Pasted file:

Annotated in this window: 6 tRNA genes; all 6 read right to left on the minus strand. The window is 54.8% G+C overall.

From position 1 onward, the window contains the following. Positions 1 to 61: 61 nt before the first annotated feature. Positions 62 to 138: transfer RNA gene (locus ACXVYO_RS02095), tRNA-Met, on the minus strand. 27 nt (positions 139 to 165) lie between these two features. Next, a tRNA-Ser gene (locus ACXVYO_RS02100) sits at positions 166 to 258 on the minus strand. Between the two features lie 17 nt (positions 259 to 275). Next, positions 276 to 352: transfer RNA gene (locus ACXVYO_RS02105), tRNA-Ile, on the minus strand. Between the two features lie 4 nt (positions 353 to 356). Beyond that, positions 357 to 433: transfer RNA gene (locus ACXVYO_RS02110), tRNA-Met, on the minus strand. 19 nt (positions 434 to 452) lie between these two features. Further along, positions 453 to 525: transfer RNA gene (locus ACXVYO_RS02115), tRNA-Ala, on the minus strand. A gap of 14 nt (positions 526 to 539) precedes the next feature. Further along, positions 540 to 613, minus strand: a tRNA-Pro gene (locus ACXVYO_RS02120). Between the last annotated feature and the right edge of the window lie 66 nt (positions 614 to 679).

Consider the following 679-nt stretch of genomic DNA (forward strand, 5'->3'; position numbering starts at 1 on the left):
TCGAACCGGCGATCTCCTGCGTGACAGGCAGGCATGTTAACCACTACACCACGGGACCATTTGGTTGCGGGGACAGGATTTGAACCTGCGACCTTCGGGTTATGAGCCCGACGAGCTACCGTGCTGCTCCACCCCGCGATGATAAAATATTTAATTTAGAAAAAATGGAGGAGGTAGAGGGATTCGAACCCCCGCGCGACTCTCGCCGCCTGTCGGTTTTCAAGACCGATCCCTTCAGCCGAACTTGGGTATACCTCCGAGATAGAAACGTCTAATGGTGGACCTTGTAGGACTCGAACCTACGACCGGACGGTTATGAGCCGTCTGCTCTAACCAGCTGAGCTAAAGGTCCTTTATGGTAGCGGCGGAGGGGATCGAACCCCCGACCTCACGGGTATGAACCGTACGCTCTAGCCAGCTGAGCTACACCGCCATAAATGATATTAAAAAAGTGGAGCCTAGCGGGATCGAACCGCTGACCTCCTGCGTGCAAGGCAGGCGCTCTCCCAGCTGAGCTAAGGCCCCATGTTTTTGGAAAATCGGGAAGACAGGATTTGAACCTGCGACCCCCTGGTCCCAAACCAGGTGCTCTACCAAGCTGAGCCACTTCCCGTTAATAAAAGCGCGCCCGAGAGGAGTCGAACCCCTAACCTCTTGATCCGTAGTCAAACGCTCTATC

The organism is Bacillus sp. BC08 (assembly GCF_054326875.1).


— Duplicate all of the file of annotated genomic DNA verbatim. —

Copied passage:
Annotated in this window: 6 tRNA genes; all 6 read right to left on the minus strand. The window is 54.8% G+C overall.

From position 1 onward, the window contains the following. Positions 1 to 61: 61 nt before the first annotated feature. Positions 62 to 138: transfer RNA gene (locus ACXVYO_RS02095), tRNA-Met, on the minus strand. 27 nt (positions 139 to 165) lie between these two features. Next, a tRNA-Ser gene (locus ACXVYO_RS02100) sits at positions 166 to 258 on the minus strand. Between the two features lie 17 nt (positions 259 to 275). Next, positions 276 to 352: transfer RNA gene (locus ACXVYO_RS02105), tRNA-Ile, on the minus strand. Between the two features lie 4 nt (positions 353 to 356). Beyond that, positions 357 to 433: transfer RNA gene (locus ACXVYO_RS02110), tRNA-Met, on the minus strand. 19 nt (positions 434 to 452) lie between these two features. Further along, positions 453 to 525: transfer RNA gene (locus ACXVYO_RS02115), tRNA-Ala, on the minus strand. A gap of 14 nt (positions 526 to 539) precedes the next feature. Further along, positions 540 to 613, minus strand: a tRNA-Pro gene (locus ACXVYO_RS02120). Between the last annotated feature and the right edge of the window lie 66 nt (positions 614 to 679).

Consider the following 679-nt stretch of genomic DNA (forward strand, 5'->3'; position numbering starts at 1 on the left):
TCGAACCGGCGATCTCCTGCGTGACAGGCAGGCATGTTAACCACTACACCACGGGACCATTTGGTTGCGGGGACAGGATTTGAACCTGCGACCTTCGGGTTATGAGCCCGACGAGCTACCGTGCTGCTCCACCCCGCGATGATAAAATATTTAATTTAGAAAAAATGGAGGAGGTAGAGGGATTCGAACCCCCGCGCGACTCTCGCCGCCTGTCGGTTTTCAAGACCGATCCCTTCAGCCGAACTTGGGTATACCTCCGAGATAGAAACGTCTAATGGTGGACCTTGTAGGACTCGAACCTACGACCGGACGGTTATGAGCCGTCTGCTCTAACCAGCTGAGCTAAAGGTCCTTTATGGTAGCGGCGGAGGGGATCGAACCCCCGACCTCACGGGTATGAACCGTACGCTCTAGCCAGCTGAGCTACACCGCCATAAATGATATTAAAAAAGTGGAGCCTAGCGGGATCGAACCGCTGACCTCCTGCGTGCAAGGCAGGCGCTCTCCCAGCTGAGCTAAGGCCCCATGTTTTTGGAAAATCGGGAAGACAGGATTTGAACCTGCGACCCCCTGGTCCCAAACCAGGTGCTCTACCAAGCTGAGCCACTTCCCGTTAATAAAAGCGCGCCCGAGAGGAGTCGAACCCCTAACCTCTTGATCCGTAGTCAAACGCTCTATC

The organism is Bacillus sp. BC08 (assembly GCF_054326875.1).